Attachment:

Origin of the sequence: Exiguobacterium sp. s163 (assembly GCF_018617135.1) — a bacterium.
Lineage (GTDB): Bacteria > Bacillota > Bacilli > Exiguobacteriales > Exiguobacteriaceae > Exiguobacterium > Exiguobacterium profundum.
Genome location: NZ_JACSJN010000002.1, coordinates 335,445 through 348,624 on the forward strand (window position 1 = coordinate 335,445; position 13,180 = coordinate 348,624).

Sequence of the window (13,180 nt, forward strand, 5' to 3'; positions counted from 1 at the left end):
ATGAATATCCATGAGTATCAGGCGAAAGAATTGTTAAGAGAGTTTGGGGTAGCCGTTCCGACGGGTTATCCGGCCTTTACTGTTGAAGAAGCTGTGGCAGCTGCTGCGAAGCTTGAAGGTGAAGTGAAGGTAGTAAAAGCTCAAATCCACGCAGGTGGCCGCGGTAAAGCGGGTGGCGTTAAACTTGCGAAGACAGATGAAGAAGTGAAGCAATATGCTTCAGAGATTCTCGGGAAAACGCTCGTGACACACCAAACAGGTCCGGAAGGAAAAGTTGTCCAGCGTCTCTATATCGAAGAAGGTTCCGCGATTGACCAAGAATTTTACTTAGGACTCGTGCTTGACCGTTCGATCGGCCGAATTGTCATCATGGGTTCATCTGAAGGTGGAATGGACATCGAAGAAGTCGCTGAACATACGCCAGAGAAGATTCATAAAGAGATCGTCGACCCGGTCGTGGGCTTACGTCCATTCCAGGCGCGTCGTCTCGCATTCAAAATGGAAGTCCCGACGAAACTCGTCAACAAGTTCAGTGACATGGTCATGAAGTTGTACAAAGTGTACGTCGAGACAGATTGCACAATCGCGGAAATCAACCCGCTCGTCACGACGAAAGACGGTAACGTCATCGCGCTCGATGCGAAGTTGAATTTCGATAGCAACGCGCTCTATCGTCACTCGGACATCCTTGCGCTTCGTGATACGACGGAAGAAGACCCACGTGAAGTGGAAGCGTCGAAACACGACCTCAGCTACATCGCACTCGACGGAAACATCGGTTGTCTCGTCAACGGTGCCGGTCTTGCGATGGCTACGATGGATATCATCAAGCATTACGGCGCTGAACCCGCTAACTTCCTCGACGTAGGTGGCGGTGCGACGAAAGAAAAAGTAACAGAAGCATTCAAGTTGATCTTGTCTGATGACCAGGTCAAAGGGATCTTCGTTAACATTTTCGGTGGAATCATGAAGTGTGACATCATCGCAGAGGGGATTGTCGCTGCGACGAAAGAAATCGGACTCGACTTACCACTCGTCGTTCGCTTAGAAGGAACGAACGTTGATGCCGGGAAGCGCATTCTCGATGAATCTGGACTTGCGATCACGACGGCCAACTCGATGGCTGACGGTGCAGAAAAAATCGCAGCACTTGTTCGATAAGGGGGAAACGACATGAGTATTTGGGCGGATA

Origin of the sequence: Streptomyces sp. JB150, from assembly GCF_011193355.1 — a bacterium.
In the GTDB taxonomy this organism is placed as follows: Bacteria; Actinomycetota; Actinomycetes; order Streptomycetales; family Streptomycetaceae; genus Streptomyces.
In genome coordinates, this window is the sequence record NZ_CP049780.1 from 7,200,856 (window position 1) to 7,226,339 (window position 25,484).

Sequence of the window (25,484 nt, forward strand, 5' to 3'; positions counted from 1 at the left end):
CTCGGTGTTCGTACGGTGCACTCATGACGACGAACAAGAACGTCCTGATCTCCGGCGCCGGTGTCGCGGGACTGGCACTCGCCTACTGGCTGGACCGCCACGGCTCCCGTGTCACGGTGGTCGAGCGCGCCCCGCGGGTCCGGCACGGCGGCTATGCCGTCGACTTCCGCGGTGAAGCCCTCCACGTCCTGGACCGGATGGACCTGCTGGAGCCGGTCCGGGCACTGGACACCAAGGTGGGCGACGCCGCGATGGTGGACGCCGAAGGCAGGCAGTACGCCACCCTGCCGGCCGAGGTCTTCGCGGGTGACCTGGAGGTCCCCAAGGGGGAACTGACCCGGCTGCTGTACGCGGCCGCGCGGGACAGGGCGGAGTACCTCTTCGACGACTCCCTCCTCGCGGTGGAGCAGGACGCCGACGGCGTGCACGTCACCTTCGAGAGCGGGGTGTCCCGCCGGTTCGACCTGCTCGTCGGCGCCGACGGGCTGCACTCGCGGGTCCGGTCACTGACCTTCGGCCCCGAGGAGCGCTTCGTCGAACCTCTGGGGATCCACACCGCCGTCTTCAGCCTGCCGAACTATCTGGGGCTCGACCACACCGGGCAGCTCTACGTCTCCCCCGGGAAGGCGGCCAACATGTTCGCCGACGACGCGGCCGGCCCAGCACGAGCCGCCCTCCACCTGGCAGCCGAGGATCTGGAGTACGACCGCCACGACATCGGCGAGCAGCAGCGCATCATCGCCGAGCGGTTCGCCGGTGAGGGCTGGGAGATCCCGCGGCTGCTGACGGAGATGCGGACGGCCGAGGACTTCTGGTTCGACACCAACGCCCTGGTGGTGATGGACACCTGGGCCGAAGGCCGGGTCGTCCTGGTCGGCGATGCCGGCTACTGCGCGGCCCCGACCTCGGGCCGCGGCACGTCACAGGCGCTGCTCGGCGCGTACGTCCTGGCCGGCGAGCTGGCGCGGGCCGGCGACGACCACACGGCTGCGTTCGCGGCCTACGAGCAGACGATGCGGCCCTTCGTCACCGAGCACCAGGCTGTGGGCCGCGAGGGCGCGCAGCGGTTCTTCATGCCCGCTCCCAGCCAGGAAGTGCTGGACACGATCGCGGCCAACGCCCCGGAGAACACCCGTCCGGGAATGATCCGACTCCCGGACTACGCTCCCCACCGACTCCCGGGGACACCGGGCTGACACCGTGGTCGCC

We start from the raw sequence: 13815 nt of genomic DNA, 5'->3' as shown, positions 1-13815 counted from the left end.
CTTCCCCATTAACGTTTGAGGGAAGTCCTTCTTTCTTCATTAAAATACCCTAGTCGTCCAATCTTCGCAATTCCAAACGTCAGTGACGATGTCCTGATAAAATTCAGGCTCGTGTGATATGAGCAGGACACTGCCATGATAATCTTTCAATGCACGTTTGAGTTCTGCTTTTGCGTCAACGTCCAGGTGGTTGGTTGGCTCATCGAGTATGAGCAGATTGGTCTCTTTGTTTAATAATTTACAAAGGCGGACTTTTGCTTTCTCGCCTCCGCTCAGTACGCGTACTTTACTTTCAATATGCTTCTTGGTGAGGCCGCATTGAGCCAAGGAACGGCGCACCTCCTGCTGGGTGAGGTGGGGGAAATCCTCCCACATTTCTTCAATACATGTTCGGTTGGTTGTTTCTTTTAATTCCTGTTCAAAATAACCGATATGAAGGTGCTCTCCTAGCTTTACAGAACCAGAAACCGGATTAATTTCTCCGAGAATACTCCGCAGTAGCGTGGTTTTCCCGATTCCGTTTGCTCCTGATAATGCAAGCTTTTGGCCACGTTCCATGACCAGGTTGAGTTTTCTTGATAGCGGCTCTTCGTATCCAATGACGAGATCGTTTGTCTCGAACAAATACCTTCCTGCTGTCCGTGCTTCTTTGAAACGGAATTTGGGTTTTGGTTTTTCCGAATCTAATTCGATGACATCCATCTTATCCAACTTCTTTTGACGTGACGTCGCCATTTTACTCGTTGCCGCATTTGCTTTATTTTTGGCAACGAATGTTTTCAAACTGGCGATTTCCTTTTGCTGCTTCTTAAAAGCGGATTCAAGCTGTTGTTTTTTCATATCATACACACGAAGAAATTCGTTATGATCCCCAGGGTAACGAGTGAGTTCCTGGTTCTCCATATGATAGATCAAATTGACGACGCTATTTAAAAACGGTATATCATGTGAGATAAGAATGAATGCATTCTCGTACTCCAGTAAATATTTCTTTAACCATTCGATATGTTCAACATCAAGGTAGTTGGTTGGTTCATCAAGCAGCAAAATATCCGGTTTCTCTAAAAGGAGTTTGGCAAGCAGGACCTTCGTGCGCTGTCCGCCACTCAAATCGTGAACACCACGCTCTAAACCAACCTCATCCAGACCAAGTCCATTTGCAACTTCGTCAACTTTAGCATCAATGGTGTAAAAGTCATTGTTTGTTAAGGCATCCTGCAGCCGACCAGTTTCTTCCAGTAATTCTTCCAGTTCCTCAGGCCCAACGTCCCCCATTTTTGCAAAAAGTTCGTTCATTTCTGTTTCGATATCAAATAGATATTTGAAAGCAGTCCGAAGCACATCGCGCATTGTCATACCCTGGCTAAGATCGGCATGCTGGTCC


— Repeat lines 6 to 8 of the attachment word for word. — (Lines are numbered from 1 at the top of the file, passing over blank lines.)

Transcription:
Origin of the sequence: Streptomyces sp. JB150, from assembly GCF_011193355.1 — a bacterium.
In the GTDB taxonomy this organism is placed as follows: Bacteria; Actinomycetota; Actinomycetes; order Streptomycetales; family Streptomycetaceae; genus Streptomyces.
In genome coordinates, this window is the sequence record NZ_CP049780.1 from 7,200,856 (window position 1) to 7,226,339 (window position 25,484).